Turkey's Gross Domestic Product growth soared at a rate of 4.8 percent in the first quarter of 2016 compared with the same period in 2015, the Turkish Statistical Institute reported Friday.
The figure exceeded consensus analyst estimates of 4.4 percent.
Gross Domestic Product in the fourth quarter of 2015 rose to 31.7 billion Turkish liras ($11 billion), up 4.8 percent compared with 30.1 billion liras ($10.31 billion) in the first quarter of 2015, TurkStat said.
Performance in the first quarter pushed the overall annual GDP growth to 4.8 percent, with cumulative GDP reaching 499.3 billion Turkish liras ($172 billion) in current prices, it added.
Turkish Deputy Prime Minister Mehmet Simsek, who is in charge of the economy, said the Turkish economy was one of the fastest-growing economy among countries in the EU and the Organisation for Economic Co-operation and Development, which comprises of the world’s 34 economies.
"This success was achieved despite geopolitical tensions in our region, problems in our trade partners and weak trend in the global economy," Simsek said in a statement.
KapitalFx Analyst Enver Erkan said the growth estimates by TurkStat were already high, thanks to high industrial production growth in the first three months of the year.
"When we look at the details of growth, it is observed that GDP is mainly driven by consumption spending and government expenditures," Erkan said.
"According to leading indicators for the second quarter, especially for April’s industrial production data, a slowdown is seen in the industry, In this respect, consumption spending and net exports will be decisive for 2016’s GDP growth outlook," he added.
Finance Analyst Haluk Burumcekci said the highest contribution to growth came from domestic and government consumption expenditures.
"The contribution of private investment fell to the negative territory again, and external demand became the main issue limiting growth. Early signs suggest second quarter growth performance would be weaker than the first quarter growth. Risks on our growth forecast of 3.2 percent for 2016 are balanced," Burumcekci said.
Turkish Finance Minister Naci Agbal said the growth performance had been achieved in spite of the volatility in global financial markets, increased geopolitical tensions in the region and problems in foreign trade.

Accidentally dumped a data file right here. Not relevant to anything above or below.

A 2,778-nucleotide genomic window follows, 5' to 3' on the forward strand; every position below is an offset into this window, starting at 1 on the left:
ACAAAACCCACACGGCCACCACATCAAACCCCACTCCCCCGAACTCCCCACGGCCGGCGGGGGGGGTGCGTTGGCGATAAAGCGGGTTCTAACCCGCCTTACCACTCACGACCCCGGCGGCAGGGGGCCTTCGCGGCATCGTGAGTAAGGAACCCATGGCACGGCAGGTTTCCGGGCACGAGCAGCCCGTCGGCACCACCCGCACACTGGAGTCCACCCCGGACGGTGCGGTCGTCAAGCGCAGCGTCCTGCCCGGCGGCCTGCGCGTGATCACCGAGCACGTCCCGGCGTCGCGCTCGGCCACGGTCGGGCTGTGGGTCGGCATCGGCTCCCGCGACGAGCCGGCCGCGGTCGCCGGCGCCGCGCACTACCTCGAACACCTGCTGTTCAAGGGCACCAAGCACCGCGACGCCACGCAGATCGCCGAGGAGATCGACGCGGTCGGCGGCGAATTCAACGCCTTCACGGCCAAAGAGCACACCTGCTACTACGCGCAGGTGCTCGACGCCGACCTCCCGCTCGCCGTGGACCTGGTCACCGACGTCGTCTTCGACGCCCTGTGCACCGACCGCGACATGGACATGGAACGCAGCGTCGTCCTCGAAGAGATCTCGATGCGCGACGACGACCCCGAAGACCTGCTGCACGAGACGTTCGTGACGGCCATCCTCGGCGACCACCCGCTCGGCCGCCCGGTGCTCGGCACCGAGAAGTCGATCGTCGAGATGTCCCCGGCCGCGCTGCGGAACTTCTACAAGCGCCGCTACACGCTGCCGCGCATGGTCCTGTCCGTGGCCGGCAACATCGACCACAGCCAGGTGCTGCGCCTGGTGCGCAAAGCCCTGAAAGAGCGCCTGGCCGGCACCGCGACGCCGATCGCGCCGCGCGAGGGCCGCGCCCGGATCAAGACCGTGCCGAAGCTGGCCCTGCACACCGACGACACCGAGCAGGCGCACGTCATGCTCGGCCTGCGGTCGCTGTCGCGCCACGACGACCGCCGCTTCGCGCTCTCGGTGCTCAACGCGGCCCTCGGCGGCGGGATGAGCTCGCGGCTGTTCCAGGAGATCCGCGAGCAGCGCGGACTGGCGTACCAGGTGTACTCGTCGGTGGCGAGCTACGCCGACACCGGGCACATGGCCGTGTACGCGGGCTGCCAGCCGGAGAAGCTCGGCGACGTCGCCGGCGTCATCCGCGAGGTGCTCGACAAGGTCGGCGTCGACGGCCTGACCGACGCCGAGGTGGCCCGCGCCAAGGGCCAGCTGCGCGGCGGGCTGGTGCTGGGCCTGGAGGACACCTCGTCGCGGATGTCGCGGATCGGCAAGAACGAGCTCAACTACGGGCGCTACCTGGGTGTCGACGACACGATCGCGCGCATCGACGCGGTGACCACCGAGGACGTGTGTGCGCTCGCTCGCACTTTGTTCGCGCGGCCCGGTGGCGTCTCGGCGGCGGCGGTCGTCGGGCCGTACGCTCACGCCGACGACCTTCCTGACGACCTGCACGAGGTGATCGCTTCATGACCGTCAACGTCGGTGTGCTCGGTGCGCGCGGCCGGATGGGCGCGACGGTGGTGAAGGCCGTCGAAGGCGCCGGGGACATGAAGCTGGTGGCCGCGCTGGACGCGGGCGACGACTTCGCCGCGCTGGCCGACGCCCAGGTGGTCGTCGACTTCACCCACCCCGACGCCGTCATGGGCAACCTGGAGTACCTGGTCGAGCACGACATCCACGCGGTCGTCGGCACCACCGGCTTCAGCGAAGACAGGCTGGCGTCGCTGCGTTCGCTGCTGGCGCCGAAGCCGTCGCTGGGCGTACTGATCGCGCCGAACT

"During the period ahead, we will also implement necessary arrangements in nature of reforms to improve growth performance of the economy and especially to support investments," Agbal said.
Domestic demand contributed 6.4 percentage points to growth and net foreign demand made a negative 1.5 point contribution, Simsek added, pledging structural reforms to achieve strong, inclusive and sustainable growth.
According to the forecast of the international ratings agency Fitch on May 26, the Turkish economy will remain on a growth path of over 3 percent, both this and the next year.
The agency predicted that the Turkish economy would expand at a rate of 3.5 percent this year and 3.6 percent next year.
Fitch said a recent 30 percent increase in the minimum wage and large numbers of refugees fleeing Syria are expected to boost domestic consumption, one of main drivers of GDP growth.
In January, the government lifted the monthly net minimum wage to 1,300 lira (around $450) from 1,000 Turkish liras (around $345) for the roughly five million minimum-wage earners in the country.
The growth data came after Turkey's central bank on May 24 cut the upper end of its interest rate corridor.
The central bank had cut a key interest rate in March. On May 24, the bank cut the overnight lending rate to 9.5 percent from 10 percent, while keeping its benchmark one-week repo rate steady at 7.5 percent and its overnight borrowing rate at 7.25 percent.
Government officials have repeatedly criticized the Turkish Central Bank's relatively tight monetary policy, claiming it was limiting growth.
The Turkish government aims to reach 4.5 percent of GDP growth and reduce consumer price inflation to 7.6 percent in 2016, according to the government's national economic plan for development.
Economists forecast that the bank will cut a key interest rate for a fourth consecutive time during its June meeting.
Separately, Turkish Central Bank said Friday that the country's current account deficit stood at $2.95 billion for April, a fall of near $1 billion year-on-year, bringing the 12-month rolling deficit to around $28.6 billion.
Turkey is heavily dependent on energy imports, which was $6.4 billion in the first quarter of 2016, down from $10.9 billion in 2015, according to experts.